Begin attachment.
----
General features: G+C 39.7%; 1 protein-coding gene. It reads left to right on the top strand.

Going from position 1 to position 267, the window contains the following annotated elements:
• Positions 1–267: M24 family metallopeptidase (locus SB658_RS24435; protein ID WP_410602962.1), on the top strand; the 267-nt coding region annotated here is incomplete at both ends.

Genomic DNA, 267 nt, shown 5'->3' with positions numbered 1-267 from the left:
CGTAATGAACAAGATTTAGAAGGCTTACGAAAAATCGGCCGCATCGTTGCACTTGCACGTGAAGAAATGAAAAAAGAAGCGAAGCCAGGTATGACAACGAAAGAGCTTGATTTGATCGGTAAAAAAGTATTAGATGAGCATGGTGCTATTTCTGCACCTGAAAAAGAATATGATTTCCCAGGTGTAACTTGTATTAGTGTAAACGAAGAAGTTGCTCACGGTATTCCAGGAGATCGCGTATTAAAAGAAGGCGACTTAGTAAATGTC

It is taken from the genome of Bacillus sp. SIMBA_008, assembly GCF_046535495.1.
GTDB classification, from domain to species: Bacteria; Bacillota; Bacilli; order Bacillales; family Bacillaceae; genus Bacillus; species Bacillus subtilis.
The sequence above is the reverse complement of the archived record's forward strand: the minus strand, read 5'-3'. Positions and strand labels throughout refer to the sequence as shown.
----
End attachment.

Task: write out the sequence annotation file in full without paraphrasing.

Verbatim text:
General features: G+C 39.7%; 1 protein-coding gene. It reads left to right on the top strand.

Going from position 1 to position 267, the window contains the following annotated elements:
• Positions 1–267: M24 family metallopeptidase (locus SB658_RS24435; protein ID WP_410602962.1), on the top strand; the 267-nt coding region annotated here is incomplete at both ends.

Genomic DNA, 267 nt, shown 5'->3' with positions numbered 1-267 from the left:
CGTAATGAACAAGATTTAGAAGGCTTACGAAAAATCGGCCGCATCGTTGCACTTGCACGTGAAGAAATGAAAAAAGAAGCGAAGCCAGGTATGACAACGAAAGAGCTTGATTTGATCGGTAAAAAAGTATTAGATGAGCATGGTGCTATTTCTGCACCTGAAAAAGAATATGATTTCCCAGGTGTAACTTGTATTAGTGTAAACGAAGAAGTTGCTCACGGTATTCCAGGAGATCGCGTATTAAAAGAAGGCGACTTAGTAAATGTC

It is taken from the genome of Bacillus sp. SIMBA_008, assembly GCF_046535495.1.
GTDB classification, from domain to species: Bacteria; Bacillota; Bacilli; order Bacillales; family Bacillaceae; genus Bacillus; species Bacillus subtilis.
The sequence above is the reverse complement of the archived record's forward strand: the minus strand, read 5'-3'. Positions and strand labels throughout refer to the sequence as shown.